Tag Archives | Online

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Influential Not Influencers

There’s been a heated online debate about the ways consumers are influenced to buy things and adopt new social trends. Some people say a small group of Influencers drive most consumer decisions. Others argue that ideas spread through society from random starting points, without a hierarchy. The evidence shows that both groups are wrong in  More

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Online Communities, How They Work (II)

This is Part II of a series of posts on online communities (that is also available in PDF form: Rubicon-web-community) originally done at Rubicon (the company I led/founded). To return to the Introduction, Part I of this series, click here. Overview Working with online communities has long been touted as a great way for a  More

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Online Reviews Second Only to Word of Mouth as Purchase Influencer in US

A broader investigation into how business can exploit online community underlines the importance of online information in driving purchase decisions, but the most influential information is beyond the direct control of companies selling products and services. Courting the small fraction of Internet users who write online reviews and comments is a very important task for many companies, but one they often neglect.
Many companies downplay the importance of online communities because only a few percent of all Internet users contribute to them heavily. What they don’t understand is that most other Internet users read those reviews and rely on them heavily when making purchase decisions. Taking good care of online communities can be a huge money-saver for companies trying to get more marketing impact from limited budgets.

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Don’t Throw Your Influencers Under the Bus Just Yet

One thing the marketing industry and the tech industry have in common is that they’re both periodically swept by fad ideas (call them memes if you want to sound hip) that enchant everyone to the point of obsession. That obsession then produces a backlash that causes everyone to swing the other way and completely dismiss the original idea. We’re going through one of those cycles right now with the idea of influencer marketing. As usual, the reality is somewhere in between the hype and the backlash–influencer marketing is not the be-all that some people made it out to be, but it’s not bunk either.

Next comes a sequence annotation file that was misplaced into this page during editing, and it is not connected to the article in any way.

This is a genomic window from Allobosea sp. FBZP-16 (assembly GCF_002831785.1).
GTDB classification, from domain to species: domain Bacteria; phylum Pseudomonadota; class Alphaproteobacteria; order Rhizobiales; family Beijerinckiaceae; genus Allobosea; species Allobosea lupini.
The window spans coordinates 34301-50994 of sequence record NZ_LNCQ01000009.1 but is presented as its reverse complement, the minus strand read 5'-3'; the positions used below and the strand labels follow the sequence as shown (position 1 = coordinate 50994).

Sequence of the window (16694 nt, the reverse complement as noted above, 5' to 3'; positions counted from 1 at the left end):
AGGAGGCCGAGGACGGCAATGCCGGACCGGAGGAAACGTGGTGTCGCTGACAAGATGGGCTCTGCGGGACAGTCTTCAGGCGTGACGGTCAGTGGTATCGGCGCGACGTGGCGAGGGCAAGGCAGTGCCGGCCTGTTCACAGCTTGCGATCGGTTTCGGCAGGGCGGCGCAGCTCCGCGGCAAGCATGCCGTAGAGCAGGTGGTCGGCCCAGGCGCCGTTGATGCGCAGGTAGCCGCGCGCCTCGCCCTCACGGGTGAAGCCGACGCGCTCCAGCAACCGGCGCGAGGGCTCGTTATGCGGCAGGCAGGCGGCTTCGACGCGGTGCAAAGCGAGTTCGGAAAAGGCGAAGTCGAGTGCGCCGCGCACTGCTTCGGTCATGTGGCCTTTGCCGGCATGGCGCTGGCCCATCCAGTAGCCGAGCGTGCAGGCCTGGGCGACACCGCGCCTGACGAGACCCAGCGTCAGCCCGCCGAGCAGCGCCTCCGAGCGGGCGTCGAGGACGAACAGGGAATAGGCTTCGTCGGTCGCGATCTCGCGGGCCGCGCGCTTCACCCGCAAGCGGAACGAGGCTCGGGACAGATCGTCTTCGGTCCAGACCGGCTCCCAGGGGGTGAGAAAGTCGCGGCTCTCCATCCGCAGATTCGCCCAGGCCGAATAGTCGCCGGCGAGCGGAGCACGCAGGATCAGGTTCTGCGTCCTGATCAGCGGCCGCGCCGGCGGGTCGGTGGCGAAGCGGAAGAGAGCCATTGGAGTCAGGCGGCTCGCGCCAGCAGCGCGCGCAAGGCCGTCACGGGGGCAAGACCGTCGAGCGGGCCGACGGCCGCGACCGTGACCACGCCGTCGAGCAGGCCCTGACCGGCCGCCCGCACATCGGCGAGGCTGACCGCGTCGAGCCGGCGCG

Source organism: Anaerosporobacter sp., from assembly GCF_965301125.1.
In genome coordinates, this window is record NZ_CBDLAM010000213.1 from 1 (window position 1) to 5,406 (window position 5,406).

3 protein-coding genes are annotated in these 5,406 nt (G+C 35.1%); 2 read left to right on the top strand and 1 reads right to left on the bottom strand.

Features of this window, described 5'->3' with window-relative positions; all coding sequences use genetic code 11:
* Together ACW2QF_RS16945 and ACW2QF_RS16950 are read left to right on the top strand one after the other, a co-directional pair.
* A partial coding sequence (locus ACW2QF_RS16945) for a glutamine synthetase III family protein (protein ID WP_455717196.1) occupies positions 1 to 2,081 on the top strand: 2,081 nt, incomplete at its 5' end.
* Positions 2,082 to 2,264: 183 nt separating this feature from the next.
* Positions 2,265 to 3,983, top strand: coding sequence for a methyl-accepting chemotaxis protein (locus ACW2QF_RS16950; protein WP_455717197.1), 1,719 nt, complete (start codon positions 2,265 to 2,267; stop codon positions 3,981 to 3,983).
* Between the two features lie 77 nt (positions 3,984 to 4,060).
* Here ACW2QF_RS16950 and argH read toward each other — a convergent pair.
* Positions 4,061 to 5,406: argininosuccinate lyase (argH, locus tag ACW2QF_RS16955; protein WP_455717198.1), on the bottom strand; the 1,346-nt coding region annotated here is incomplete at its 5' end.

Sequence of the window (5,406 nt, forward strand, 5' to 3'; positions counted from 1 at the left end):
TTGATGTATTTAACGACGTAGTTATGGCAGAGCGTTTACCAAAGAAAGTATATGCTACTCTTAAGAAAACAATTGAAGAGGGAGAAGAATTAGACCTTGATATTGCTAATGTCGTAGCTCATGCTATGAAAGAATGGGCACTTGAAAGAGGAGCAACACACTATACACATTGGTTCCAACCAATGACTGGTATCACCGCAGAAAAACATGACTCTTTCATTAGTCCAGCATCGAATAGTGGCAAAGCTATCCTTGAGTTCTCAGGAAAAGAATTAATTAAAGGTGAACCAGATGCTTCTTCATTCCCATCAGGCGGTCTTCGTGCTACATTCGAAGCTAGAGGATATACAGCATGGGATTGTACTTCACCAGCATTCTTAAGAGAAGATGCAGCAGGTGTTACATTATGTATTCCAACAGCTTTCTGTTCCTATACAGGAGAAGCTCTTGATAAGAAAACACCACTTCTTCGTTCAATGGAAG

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Don't Throw Your Influencers Under the Bus Just Yet

One thing the marketing industry and the tech industry have in common is that they’re both periodically swept by fad ideas (call them memes if you want to sound hip) that enchant everyone to the point of obsession. That obsession then produces a backlash that causes everyone to swing the other way and completely dismiss the original idea. We’re going through one of those cycles right now with the idea of influencer marketing. As usual, the reality is somewhere in between the hype and the backlash–influencer marketing is not the be-all that some people made it out to be, but it’s not bunk either.

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Always About Engagement

We all want to be new school and know that the latest top hit song (via iTunes) is a song called SOS by Jonas Brothers. I had to look that up. Because what I pay attention to the most are things I already love. While I’d like to be super hip, the songs that run through my head are more like “The Way We Were” if I’m feeling melancholy, “Sweet Home Alabama” if I feel good, or Madonna’s “Like a Virgin” if I feel, ya know, sassy.
What does this have to do with marketing, you ask?

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